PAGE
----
Fig. 15
figure15

Cumulative probability of absolute value of difference in field strength between horizontal and vertical in field experiments

Required received power

Next, we compared the required received power of the SISO and MIMO parameter sets. Figure 16 shows the results of plotting the required received power of SISO and MIMO against the transmission capacity. The results showed that the plots of MIMO were widely distributed compared with SISO.

Fig. 16
figure16

Distribution of required received power for all parameter sets

Table 6 summarizes the values of the required received power obtained in the field experiments. Theoretical values were also calculated on the basis of the required C/Ns measured in the laboratory test results in Table 5 assuming a noise power of − 104.5 dBm at the LNAs as based on the noise figure of 1.8 dB specified in the LNA product data sheet. The required received power in an ideal AWGN channel for the experimental equipment measured in the laboratory is shown as a reference. It was considered that the difference of 0.2 dB observed in the laboratory tests between SISO and MIMO parameter set No. 2 was introduced due to an individual difference of the noise figure characteristics at the LNAs used. The minimum, median, and maximum values of the required received power in the field experiments are shown for comparison.

Table 6 Required received power in field experiments

Table 7 shows the degradation in the required received power measured in the field experiments compared with the laboratory results. As shown, the median value of the deterioration in SISO was 0.8 dB. In MIMO parameter sets No. 1, 2, and 3, the median values were 1.0, 1.1, and 1.1 dB, confirming that MIMO did not experience a significant increase in required received power compared with SISO. It should be noted that the maximum degradation in SISO was 1.7 dB, while the maximum degradations were 3.9, 2.8, and 3.0 dB for MIMO parameters sets No. 1, 2, and 3. That is, the degradation can increase in MIMO transmission in the worst case. Since there is considered to be no difference in urban noise (man-made noise) regarding polarization, the degradation in the MIMO system performance could have been influenced by urban buildings or terrain that caused a difference in reflection characteristics related to polarization. To verify this, a field experiment in a rural area is required.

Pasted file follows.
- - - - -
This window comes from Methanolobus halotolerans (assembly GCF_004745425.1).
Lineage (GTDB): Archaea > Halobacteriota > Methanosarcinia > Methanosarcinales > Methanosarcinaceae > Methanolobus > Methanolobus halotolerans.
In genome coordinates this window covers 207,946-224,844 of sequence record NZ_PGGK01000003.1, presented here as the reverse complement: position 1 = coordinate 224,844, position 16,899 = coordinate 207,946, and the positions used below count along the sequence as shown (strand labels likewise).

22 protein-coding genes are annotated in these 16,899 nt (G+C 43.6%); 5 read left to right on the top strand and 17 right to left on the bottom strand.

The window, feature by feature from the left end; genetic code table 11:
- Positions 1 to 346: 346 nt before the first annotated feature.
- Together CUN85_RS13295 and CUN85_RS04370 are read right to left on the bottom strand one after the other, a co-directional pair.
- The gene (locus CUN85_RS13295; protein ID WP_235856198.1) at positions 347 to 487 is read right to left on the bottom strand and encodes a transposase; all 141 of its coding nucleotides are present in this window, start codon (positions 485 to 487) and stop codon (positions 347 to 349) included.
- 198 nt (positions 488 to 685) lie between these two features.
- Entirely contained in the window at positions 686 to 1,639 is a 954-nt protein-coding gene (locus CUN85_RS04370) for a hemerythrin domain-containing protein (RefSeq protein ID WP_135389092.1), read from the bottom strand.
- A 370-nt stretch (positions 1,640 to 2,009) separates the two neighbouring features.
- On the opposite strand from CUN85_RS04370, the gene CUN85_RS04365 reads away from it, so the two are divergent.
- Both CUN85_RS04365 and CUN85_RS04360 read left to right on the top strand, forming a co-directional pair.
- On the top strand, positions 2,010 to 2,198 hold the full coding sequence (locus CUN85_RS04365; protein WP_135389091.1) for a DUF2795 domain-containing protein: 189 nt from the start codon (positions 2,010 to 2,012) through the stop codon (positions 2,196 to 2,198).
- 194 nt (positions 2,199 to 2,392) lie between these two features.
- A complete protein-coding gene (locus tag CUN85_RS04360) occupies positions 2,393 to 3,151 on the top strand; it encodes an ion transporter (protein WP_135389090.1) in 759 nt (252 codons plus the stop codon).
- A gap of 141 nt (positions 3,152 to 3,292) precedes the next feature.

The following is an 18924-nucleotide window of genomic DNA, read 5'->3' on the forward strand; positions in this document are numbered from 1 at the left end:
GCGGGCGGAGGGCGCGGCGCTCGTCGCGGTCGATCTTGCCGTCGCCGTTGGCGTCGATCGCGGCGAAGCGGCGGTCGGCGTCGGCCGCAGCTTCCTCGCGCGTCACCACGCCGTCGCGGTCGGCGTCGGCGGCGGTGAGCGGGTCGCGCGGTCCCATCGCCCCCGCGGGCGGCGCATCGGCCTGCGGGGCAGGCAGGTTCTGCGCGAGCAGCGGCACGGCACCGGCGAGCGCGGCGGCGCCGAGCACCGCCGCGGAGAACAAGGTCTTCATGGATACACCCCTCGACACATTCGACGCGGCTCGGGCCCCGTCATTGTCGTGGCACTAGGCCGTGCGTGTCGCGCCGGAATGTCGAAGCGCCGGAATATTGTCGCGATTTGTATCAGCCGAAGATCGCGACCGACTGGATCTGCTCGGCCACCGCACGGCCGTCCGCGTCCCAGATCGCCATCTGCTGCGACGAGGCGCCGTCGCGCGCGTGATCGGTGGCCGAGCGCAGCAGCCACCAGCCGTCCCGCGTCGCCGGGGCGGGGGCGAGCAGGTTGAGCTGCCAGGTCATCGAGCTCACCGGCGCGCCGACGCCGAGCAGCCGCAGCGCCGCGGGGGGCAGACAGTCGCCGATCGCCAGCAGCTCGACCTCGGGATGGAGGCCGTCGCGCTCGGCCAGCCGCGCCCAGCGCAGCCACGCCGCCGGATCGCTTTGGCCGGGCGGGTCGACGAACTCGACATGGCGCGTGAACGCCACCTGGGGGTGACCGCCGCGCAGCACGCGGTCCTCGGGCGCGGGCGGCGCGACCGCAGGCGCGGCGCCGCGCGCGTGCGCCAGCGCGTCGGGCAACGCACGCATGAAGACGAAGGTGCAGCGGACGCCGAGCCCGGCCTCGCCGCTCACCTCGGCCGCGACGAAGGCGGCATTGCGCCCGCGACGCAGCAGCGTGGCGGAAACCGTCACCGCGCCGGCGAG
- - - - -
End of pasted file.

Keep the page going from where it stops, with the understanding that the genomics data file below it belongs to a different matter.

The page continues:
Table 7 Degradation in required received power measured in field experiments compared with laboratory results

Figure 17 shows the comparison of the degradation in the required received power of SISO and MIMO in the field experiments. As we can see, the degradations in the required received power were almost the same and distributed on the dotted line, which indicates the same degradation for SISO and MIMOs except for a few reception points. Figure 18 shows the degradation in the required received power plotted against the transmission distance. The results showed that the degradation amount was independent of the transmission distance. Figure 19 shows the degradation in the required received power versus the absolute value of the difference in received power between horizontal and vertical polarization. The results showed that the degradation in the required received power increased as the difference in the received power increased. Note that the difference in the received power was calculated on the basis of the received power measured for each polarization while transmitting horizontally and vertically polarized waves with Tx 1 and 2 simultaneously in the field experiments.

Fig. 17
figure17

Comparison of degradation in required received power between SISO and MIMO in field experiments

Fig. 18
figure18

Degradation in required received power from viewpoint of transmission distance in field experiments

Fig. 19
figure19